Re "Airbrushing History With Divisiveness," Commentary, Jan. 18: Sept. 11 was an emotional, in-your-face event, so I understand why lots of people have opinions about the statue to the firefighters.
To Jonathan Turley I would say that a memorial's intent can symbolize an event, people or an idea. In this case, it memorializes all the firefighters who died and their courage and love of country and countrymen. We miss the broader point when we just want a memorial to three guys who raised a flag. They will always have that moment in their lives captured in a photograph, but the sculpture was created to represent all who gave their lives.
I must say it pains me as an American citizen to be witness to the mind-numbing effects political correctness has had on our society. The three firemen who took it upon themselves to valiantly raise this country's symbol of freedom were, I'm sure, not concerned that they all happened to be white but rather that they were showing bravery and competence in a time of confusion and anguish. To alter the race of these men is to take away historical accuracy and prove, once again, that in today's world, we are more concerned with who did what and what color they were than why they did it.
The men represented in the Iwo Jima memorial were not "racially altered" and what they did means more than who they were. That does not dismiss the fact that there were plenty of soldiers of different races that served in the war. Just as there were firemen and policemen of different races serving at the World Trade Center. Why should it matter that the three firemen were white? I have that picture in a window of my house and every time someone passes by I truly hope they are not thinking, "I wish that scene was more diverse," but remembering what happened that day, how it changed our lives forever and why those men did what they did.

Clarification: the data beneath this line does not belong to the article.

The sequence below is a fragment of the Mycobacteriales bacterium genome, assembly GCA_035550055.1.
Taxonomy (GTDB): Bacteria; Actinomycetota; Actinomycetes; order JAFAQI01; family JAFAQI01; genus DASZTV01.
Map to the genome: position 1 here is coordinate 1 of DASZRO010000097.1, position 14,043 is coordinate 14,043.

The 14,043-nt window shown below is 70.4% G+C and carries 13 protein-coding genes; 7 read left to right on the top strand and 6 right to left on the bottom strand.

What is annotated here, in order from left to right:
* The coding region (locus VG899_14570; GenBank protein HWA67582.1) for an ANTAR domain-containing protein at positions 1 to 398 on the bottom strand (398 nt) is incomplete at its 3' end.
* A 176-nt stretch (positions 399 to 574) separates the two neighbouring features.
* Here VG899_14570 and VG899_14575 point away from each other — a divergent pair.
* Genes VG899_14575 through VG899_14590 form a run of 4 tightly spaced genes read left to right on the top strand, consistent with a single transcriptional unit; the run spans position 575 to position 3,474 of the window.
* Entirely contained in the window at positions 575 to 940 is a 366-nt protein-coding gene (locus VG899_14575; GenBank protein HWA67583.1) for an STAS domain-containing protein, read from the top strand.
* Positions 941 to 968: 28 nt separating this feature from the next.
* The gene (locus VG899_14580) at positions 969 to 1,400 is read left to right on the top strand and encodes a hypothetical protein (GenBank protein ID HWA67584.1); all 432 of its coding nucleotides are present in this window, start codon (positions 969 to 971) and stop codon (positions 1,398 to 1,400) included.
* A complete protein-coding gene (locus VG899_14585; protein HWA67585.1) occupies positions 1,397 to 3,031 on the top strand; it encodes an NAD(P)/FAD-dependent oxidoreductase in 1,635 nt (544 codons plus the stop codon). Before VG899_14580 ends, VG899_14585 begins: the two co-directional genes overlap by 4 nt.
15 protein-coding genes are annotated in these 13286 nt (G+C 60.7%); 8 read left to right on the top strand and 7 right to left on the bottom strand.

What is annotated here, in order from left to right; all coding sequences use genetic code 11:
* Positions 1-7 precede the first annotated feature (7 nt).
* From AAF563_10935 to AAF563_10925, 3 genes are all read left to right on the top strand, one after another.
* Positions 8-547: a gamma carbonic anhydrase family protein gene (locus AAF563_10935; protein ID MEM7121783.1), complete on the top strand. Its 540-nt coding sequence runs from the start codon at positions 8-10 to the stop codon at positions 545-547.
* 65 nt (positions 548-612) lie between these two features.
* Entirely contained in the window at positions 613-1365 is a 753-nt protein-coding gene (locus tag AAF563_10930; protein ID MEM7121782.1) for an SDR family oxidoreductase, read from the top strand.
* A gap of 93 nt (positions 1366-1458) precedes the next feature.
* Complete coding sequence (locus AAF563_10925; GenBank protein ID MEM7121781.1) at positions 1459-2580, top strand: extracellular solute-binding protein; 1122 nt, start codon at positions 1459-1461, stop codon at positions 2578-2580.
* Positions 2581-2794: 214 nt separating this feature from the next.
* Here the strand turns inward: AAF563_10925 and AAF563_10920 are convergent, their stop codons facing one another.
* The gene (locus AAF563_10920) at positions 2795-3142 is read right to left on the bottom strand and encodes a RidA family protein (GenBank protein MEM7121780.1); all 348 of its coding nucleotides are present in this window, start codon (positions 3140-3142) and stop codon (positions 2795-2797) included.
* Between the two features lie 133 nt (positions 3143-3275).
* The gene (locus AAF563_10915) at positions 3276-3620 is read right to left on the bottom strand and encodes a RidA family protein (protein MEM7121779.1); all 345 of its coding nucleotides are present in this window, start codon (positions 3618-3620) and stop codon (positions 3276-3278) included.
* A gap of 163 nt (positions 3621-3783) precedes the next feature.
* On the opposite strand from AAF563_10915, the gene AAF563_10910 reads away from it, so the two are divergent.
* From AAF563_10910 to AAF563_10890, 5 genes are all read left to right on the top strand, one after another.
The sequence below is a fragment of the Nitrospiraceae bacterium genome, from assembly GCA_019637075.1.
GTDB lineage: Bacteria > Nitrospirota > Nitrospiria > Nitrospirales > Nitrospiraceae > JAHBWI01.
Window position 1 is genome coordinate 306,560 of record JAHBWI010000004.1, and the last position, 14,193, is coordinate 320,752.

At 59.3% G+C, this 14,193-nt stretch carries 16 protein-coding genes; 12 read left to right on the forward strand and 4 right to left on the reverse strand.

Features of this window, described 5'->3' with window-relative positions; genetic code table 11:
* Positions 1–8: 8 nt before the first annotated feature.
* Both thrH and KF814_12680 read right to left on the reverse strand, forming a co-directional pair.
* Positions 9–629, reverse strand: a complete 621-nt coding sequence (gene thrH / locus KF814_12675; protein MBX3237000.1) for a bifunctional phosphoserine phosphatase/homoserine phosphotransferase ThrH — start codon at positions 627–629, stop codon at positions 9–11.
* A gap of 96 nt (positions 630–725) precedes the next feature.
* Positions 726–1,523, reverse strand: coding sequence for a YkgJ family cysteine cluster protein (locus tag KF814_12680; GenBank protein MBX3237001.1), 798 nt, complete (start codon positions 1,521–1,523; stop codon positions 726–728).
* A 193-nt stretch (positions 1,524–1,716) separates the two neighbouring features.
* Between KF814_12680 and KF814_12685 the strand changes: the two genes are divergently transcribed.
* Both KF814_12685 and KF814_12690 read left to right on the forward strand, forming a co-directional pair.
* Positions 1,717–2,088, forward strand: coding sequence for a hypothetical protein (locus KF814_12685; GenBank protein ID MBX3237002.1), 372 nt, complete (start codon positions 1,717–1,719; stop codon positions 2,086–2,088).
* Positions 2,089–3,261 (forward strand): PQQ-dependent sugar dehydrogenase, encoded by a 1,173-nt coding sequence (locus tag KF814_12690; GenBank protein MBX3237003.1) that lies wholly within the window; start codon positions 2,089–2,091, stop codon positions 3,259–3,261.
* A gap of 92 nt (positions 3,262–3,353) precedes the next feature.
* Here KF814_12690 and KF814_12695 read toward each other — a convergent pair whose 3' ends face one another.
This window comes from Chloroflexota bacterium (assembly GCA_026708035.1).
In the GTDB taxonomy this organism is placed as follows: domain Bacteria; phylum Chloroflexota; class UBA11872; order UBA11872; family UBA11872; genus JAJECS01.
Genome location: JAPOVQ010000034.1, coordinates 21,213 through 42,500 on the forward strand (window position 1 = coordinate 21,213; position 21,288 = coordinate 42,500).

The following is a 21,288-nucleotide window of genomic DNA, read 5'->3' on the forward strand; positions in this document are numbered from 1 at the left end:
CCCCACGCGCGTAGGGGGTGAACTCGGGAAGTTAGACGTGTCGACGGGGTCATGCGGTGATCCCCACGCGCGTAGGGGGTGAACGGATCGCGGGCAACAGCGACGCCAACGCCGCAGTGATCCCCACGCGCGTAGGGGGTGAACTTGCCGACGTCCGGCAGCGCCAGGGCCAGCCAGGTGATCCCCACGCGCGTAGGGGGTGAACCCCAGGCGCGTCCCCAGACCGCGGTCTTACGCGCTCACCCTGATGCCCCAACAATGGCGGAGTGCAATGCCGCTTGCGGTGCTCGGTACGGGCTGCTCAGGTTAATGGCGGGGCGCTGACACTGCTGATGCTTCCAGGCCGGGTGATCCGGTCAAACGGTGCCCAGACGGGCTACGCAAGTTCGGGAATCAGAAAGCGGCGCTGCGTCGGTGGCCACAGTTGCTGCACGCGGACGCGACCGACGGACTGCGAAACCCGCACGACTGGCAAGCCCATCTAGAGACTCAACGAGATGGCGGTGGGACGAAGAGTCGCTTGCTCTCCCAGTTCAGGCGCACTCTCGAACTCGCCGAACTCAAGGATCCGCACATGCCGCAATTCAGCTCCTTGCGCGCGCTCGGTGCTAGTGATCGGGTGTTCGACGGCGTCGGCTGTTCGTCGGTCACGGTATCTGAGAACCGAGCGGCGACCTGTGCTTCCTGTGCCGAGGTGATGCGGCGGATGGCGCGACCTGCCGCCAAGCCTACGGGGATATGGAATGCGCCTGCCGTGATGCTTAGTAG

Have we become so obsessively concerned with proving how inclusive and tolerant we are that we are willing to forgo factual accuracy? The decision to transform three white firefighters raising a flag at the World Trade Center into a bronze expression of balanced diversity is odd in the extreme. Why stop there? Are there no female firefighters in New York City? Are there no Asian firefighters?
The now-famous photo depicted an actual event. It tells one story of real people. One of thousands of tragic, touching and moving vignettes that we witnessed and vowed to never forget. They should be allowed to stand as recorded. The grim reality of that photo needs no touch-up.
Palos Verdes Estates